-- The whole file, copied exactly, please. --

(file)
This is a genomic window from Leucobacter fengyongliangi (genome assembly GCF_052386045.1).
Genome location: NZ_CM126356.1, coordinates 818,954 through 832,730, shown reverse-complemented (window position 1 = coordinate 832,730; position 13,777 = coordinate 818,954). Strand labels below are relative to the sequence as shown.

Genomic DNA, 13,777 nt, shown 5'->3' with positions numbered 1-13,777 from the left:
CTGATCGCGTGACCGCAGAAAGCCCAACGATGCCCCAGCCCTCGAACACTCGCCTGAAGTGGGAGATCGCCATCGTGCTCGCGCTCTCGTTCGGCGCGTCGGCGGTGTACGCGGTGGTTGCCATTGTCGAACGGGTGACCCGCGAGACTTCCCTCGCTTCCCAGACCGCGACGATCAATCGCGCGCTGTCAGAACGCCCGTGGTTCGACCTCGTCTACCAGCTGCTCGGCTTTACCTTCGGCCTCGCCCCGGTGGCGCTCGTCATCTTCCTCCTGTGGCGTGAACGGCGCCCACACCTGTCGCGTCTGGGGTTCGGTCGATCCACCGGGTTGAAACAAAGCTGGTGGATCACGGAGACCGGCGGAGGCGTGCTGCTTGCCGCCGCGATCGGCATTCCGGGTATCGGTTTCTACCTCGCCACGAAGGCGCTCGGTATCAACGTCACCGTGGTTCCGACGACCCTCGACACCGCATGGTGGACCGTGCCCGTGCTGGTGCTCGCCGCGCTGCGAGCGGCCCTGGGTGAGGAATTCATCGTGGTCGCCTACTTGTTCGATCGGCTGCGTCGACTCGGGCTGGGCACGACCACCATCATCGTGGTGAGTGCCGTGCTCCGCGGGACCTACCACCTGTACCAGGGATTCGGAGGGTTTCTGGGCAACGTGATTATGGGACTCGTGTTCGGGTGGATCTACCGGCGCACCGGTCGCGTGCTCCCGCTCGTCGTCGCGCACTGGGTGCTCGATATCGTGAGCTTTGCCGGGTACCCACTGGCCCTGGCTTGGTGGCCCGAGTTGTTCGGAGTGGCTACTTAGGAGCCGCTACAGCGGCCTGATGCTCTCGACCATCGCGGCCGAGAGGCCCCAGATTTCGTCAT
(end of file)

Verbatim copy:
This is a genomic window from Leucobacter fengyongliangi (genome assembly GCF_052386045.1).
Genome location: NZ_CM126356.1, coordinates 818,954 through 832,730, shown reverse-complemented (window position 1 = coordinate 832,730; position 13,777 = coordinate 818,954). Strand labels below are relative to the sequence as shown.

Genomic DNA, 13,777 nt, shown 5'->3' with positions numbered 1-13,777 from the left:
CTGATCGCGTGACCGCAGAAAGCCCAACGATGCCCCAGCCCTCGAACACTCGCCTGAAGTGGGAGATCGCCATCGTGCTCGCGCTCTCGTTCGGCGCGTCGGCGGTGTACGCGGTGGTTGCCATTGTCGAACGGGTGACCCGCGAGACTTCCCTCGCTTCCCAGACCGCGACGATCAATCGCGCGCTGTCAGAACGCCCGTGGTTCGACCTCGTCTACCAGCTGCTCGGCTTTACCTTCGGCCTCGCCCCGGTGGCGCTCGTCATCTTCCTCCTGTGGCGTGAACGGCGCCCACACCTGTCGCGTCTGGGGTTCGGTCGATCCACCGGGTTGAAACAAAGCTGGTGGATCACGGAGACCGGCGGAGGCGTGCTGCTTGCCGCCGCGATCGGCATTCCGGGTATCGGTTTCTACCTCGCCACGAAGGCGCTCGGTATCAACGTCACCGTGGTTCCGACGACCCTCGACACCGCATGGTGGACCGTGCCCGTGCTGGTGCTCGCCGCGCTGCGAGCGGCCCTGGGTGAGGAATTCATCGTGGTCGCCTACTTGTTCGATCGGCTGCGTCGACTCGGGCTGGGCACGACCACCATCATCGTGGTGAGTGCCGTGCTCCGCGGGACCTACCACCTGTACCAGGGATTCGGAGGGTTTCTGGGCAACGTGATTATGGGACTCGTGTTCGGGTGGATCTACCGGCGCACCGGTCGCGTGCTCCCGCTCGTCGTCGCGCACTGGGTGCTCGATATCGTGAGCTTTGCCGGGTACCCACTGGCCCTGGCTTGGTGGCCCGAGTTGTTCGGAGTGGCTACTTAGGAGCCGCTACAGCGGCCTGATGCTCTCGACCATCGCGGCCGAGAGGCCCCAGATTTCGTCAT